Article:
I am going to try to keep the blog this year on the movies I see in theaters. This will make it easy for me to keep track of what I have seen and be able to share with anyone that asks me my opinion. We are three days into the year and it is starting off great. I am going to be trying to catch up with the movies from the last couple of months that will be up for awards. I was a bit leery about 127 Hours because there is clearly a tough scene in the movie for anyone to get through. It is not a spoiler to mention it since this is a true story and the events in it were widely reported, but as important as it is I don’t want to draw attention to it at the expense of everything else in the movie. This film is about so much more than the dramatic climax of the movie. There is inspiration, humor and hope in many of the moments that lead up to that event. There is also despair, sadness and a sense of loss.
The world is full of people that live in a different culture than mine. I love the outdoors but I am not an outdoors man. Nature is amazing, but I can enjoy it from the car window or a convenient picnic table. I use to backpack when in high school but we never went off the grid like so many extreme sports people do. I think they are a little crazy, but more power to them. Aron, the adventurer in this story is a guy that will casually drive out to the middle of no where in the middle of the night, and then ride his bike out even further. He is not really irresponsible but he is impetuous. He is well equipped for what he plans on doing but the plan clearly does not go as planned. I was impressed by the drive he shows and the moxie that the hikers he encounters show. They all are a lot more energetic than I am, One of the great things about movies is they let you see worlds you would not encounter in your normal experience. The canyons they explore and the area that he bikes through are really beautiful. It was a little odd to see the disclaimer at the end that tells us that no one should be biking in this area, I suppose that this is why Aron leaves his bike at one point but it was sort of interesting.
Danny Boyle, the director of this movie has make several films that I have enjoyed and admired immensely. I have not been able to bring myself to see Trainspotting, but almost everything else he has made is something I spent some time with. This movie is such a simple story, that you wonder how it can be turned into a film at all. The title tells you that you are waiting for a climax that is a long way off. Trying to make that interesting is where the challenge for the film maker comes in. They succeed admirably, with a long introductory section prior to the accident that left our hero trapped. Then they kick it up a notch with a combination of memory, hallucination, dreams, and video clips. All of them are haunting, some of them are truly disturbing, and one of them becomes the catalyst for the desperate act that saves Aron in the end. That whole vision provides the heart of the movie. As a character, Aron is likable enough and cute in an offbeat sort of manner, but he is a blank space that each of us can project on and the when we do, we are likely to lose hope. It is when Aron projects a future that we have our hope restored. I am a sentimentalist. I am moved by songs, images, stories and words. To me a movie succeeds if it can effectively move me and this movie did.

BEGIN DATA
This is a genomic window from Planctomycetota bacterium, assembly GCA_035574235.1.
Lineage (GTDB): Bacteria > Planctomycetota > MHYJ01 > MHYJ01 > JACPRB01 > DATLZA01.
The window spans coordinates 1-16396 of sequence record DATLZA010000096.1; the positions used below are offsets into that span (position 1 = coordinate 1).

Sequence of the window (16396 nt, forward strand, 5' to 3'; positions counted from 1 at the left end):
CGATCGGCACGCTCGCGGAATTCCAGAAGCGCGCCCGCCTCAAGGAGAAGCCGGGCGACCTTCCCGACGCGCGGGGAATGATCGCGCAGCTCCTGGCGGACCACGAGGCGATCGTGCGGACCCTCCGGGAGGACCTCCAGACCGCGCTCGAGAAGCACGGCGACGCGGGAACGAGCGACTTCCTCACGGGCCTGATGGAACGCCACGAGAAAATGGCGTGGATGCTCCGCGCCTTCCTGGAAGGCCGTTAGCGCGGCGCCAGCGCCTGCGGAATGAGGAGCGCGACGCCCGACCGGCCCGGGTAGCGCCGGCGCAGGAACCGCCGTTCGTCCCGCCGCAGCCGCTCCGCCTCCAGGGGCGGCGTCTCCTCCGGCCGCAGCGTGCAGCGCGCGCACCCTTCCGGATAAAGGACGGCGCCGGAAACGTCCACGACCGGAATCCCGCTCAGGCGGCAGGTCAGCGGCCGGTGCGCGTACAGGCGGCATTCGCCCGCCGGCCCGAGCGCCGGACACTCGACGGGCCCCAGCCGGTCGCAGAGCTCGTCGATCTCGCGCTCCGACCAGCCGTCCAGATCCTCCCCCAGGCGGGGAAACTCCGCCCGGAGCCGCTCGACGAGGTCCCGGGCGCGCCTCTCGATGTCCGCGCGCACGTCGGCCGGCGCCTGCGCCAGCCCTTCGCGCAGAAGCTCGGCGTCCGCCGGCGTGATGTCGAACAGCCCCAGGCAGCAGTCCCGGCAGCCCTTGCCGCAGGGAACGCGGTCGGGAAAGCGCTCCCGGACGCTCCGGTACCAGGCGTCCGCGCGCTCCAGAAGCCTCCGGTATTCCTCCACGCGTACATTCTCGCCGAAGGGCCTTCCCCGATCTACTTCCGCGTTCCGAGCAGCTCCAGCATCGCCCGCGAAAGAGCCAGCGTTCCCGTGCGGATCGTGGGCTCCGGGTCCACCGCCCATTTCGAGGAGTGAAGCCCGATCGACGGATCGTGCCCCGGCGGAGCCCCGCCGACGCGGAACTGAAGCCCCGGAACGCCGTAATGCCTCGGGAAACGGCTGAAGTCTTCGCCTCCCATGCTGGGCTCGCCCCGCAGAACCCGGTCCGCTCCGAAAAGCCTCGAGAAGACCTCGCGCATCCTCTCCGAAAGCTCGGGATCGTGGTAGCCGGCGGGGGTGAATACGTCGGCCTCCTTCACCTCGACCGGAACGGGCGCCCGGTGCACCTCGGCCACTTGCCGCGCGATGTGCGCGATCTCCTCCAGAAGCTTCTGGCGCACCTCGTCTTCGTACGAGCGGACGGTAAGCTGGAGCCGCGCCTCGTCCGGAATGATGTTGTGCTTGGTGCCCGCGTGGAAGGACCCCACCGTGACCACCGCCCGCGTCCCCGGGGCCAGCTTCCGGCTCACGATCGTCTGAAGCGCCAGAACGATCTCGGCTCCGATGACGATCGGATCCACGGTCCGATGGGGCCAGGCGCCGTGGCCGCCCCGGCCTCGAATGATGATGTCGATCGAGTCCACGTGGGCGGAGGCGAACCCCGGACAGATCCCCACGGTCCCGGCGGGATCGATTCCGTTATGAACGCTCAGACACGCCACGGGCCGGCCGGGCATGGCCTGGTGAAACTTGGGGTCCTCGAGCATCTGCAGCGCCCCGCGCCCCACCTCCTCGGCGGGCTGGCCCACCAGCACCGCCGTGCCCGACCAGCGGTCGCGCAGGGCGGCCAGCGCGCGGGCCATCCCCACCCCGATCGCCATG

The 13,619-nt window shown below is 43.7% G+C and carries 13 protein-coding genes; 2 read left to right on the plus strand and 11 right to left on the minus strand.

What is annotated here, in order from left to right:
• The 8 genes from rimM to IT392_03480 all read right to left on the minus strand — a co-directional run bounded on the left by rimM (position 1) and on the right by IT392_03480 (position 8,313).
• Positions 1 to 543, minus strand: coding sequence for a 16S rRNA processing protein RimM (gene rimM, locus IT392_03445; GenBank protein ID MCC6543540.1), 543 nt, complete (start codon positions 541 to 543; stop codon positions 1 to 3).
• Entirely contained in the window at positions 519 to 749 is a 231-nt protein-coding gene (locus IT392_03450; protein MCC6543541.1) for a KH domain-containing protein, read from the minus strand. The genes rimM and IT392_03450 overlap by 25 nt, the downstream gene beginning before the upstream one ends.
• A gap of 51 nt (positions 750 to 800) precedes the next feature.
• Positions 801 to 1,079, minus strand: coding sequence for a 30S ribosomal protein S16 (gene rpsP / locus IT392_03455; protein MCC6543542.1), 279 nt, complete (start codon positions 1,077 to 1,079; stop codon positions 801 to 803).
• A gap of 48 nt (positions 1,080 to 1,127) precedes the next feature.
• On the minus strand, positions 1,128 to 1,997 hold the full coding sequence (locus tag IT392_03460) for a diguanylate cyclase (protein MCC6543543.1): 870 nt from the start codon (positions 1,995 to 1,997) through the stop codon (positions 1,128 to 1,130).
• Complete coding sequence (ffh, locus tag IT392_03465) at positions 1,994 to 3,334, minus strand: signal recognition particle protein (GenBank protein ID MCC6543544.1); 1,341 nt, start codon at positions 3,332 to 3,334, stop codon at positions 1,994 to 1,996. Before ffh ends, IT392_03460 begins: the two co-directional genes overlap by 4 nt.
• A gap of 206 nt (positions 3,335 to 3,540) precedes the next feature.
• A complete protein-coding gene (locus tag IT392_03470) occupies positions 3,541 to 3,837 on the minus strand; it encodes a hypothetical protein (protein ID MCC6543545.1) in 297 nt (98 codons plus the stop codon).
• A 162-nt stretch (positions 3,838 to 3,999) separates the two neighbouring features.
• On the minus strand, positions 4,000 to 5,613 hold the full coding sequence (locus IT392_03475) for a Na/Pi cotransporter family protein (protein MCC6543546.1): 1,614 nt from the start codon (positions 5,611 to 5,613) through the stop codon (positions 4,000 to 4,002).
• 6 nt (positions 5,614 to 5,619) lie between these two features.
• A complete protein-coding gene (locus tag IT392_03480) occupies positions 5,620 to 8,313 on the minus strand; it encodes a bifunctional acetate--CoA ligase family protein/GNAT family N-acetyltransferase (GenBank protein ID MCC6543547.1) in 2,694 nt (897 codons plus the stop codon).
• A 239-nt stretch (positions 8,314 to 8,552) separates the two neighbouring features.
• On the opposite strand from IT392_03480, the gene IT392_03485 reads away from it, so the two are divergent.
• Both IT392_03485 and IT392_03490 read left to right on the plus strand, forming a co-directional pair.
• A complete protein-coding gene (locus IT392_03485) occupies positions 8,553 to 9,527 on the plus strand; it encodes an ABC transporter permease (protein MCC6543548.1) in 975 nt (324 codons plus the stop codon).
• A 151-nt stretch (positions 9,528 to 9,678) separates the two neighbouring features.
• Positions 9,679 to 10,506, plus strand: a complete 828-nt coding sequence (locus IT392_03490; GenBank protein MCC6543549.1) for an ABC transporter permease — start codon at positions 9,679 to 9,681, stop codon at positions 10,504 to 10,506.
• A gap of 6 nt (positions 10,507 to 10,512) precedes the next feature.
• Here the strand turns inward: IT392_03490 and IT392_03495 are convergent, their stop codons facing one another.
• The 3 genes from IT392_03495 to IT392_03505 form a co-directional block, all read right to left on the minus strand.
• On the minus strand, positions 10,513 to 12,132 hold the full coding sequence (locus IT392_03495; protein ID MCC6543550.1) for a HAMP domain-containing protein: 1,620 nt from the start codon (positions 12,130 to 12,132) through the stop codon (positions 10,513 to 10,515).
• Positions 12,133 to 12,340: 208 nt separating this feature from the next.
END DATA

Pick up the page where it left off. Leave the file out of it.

James Franco is very effective at taking a part that is eighty percent visual in nature and making us believe it. The sections where he has dialogue are worthwhile, but it is his face and body language that makes this performance special. He is helped by great use of camera and lighting as well as visual effects that enhance the mood but do not replace our main focus on the man at the center of this story.
Actors are peculiar creatures, they practice skills that each of us use on a daily basis, but they have to do it in artificial conditions. The pretending also has to fit with the story telling instead of being histrionic in nature. Franco does what is needed exceptionally well. When the horrifying scene finally arrives, it is all the more difficult for us because we have taken this journey with our lead.
I don’t know that this movie will have a high repeatability quotient to it. I want to share it with my friends and family, but there are aspects of the story that might be hard to go through multiple times. If the admiration and awe that I felt at the end of the movie is any indication, those who see this for the first time will be glad they did. I hope that when I see it again, I can be moved in the same ways. That is the true test of this kind of film for me, will I be as inspired the sixth time I see it as I was the first? I hope so.